The .25-35 Winchester
By Chuck Hawks
The .25-35 Winchester was introduced in 1895 for the Model 1894 Winchester rifle. It was one of the famous Winchester trio of high velocity, smokeless powder hunting cartridges. Along with the .30-30 Winchester and .32 Winchester Special, the .25-35 helped revolutionize North American hunting and usher in the modern era of high velocity, small bore rifle cartridges.
The traditional ballistics of the .25-35 Winchester called for a 117 grain flat point bullet at a muzzle velocity (MV) of 2300 fps and muzzle energy (ME) of 1375 ft. lbs. At 100 yards the numbers were 1910 fps and 945 ft. lbs. The mid-range trajectory over 200 yards was a reasonable 4.6 inches. This may not sound impressive today, but at the time it was regarded as quite adequate for deer and pronghorn antelope--and in fact it still is.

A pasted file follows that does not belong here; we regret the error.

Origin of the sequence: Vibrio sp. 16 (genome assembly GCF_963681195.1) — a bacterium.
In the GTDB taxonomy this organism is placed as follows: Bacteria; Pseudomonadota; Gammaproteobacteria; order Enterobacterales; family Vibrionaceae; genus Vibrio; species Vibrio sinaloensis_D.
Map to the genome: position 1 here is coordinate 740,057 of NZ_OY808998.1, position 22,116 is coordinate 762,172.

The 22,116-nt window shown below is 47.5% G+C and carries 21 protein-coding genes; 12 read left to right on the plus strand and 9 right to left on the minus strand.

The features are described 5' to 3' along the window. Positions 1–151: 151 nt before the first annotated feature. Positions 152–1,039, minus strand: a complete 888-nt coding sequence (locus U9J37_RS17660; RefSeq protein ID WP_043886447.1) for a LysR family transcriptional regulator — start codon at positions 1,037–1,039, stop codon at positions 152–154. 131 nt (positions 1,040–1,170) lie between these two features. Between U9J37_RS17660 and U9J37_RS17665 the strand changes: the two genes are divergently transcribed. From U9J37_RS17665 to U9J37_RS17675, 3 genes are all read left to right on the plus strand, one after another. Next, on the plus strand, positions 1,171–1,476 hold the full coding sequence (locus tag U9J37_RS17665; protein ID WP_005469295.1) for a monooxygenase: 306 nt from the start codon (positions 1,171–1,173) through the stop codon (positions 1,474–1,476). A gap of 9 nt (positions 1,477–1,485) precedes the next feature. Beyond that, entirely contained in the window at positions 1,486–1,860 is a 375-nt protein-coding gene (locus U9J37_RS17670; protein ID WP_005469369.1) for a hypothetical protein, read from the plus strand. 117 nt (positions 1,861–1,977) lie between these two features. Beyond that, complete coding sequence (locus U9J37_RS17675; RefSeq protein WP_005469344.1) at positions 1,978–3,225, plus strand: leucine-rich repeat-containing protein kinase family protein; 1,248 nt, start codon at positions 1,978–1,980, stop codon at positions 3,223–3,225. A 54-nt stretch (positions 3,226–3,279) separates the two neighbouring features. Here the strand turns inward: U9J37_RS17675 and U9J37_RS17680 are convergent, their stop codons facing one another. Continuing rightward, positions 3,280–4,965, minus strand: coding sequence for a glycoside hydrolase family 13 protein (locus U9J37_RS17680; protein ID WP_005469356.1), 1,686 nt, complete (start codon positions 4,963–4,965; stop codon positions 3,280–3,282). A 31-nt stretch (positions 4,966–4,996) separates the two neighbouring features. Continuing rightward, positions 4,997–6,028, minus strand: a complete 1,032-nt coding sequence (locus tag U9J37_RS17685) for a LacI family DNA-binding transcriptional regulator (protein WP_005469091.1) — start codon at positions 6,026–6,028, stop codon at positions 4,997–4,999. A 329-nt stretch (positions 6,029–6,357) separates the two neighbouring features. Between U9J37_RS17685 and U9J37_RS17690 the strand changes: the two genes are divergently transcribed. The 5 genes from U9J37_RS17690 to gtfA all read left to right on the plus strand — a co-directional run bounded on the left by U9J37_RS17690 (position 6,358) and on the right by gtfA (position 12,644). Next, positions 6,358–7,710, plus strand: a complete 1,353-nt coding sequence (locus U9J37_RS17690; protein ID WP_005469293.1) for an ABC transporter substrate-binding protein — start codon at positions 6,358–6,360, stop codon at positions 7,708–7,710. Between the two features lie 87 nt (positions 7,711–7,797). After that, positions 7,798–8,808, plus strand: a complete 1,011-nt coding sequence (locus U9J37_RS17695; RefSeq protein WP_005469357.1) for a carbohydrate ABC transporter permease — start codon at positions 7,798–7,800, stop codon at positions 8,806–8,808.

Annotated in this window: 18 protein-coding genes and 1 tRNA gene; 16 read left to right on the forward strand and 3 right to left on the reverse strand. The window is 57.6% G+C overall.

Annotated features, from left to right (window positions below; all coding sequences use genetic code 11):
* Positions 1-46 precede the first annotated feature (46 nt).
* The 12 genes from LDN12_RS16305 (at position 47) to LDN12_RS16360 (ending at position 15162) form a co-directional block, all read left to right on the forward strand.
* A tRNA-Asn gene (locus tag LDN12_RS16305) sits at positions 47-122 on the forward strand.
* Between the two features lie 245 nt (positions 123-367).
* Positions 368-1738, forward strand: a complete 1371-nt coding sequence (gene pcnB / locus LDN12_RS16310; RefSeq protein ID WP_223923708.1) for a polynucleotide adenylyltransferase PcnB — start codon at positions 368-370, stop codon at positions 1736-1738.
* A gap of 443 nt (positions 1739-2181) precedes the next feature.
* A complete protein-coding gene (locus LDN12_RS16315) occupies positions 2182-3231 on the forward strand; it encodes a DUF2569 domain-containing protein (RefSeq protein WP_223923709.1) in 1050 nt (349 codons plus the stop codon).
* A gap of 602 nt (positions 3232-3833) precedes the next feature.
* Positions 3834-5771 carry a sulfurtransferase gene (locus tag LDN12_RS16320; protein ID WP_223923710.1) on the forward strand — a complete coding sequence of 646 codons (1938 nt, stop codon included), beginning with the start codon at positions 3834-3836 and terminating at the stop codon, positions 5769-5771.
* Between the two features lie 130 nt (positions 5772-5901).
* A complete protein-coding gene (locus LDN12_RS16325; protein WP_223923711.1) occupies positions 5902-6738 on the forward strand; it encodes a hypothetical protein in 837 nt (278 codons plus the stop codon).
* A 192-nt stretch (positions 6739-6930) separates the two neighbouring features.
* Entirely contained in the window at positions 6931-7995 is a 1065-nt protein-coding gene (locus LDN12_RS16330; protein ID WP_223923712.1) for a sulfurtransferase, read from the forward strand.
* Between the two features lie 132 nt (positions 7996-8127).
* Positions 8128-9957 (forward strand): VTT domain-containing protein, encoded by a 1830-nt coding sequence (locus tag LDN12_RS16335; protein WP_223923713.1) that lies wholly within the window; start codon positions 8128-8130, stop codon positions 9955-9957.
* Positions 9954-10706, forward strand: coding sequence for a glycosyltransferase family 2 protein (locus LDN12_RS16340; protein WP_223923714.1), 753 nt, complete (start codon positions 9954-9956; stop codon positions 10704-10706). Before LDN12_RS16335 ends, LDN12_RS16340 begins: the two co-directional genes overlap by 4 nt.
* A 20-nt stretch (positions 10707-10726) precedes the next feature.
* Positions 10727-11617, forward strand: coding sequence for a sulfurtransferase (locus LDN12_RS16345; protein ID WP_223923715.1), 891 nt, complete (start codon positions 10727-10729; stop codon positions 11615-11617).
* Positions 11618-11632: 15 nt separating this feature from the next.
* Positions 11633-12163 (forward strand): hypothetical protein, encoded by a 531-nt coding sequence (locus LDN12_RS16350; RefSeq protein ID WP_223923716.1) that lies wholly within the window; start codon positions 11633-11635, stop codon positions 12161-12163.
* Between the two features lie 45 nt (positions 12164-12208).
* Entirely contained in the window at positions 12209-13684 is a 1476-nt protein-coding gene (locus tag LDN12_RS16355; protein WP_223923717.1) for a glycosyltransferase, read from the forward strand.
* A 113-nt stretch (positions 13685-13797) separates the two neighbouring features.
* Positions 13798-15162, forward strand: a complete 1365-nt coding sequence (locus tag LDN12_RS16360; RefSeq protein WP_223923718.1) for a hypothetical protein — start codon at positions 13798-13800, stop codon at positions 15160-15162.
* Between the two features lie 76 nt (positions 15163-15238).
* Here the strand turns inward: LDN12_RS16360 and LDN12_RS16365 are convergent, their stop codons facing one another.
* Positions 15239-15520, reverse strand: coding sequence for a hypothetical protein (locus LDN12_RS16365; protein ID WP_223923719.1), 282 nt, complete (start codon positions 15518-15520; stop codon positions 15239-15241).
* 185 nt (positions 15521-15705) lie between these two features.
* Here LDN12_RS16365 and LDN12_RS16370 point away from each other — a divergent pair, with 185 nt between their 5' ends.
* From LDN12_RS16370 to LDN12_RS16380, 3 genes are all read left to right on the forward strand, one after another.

According to the Hornady Handbook, Third Edition reloaders can duplicate the original 2300 fps load with Hornady's 117 grain Round Nose bullet in front of 25.7 grains of IMR 3031 powder or 28.1 grains of IMR 4320 powder. Hornady describes this as, ". . . a very deadly game bullet which will not only buck the brush well but will expand easily even at low remaining velocities." Hornady ballistic figures show that at 100 yards this bullet is traveling at 1965 fps and retains 1003 ft. lbs. of energy. At 200 yards the velocity is still 1668 fps and the energy 723 ft. lbs.
Note: The complete article about the .25-35 Winchester can be found in its entirety on the Rifle Cartridge Page.
Copyright 2004, 2012 by Chuck Hawks. All rights reserved.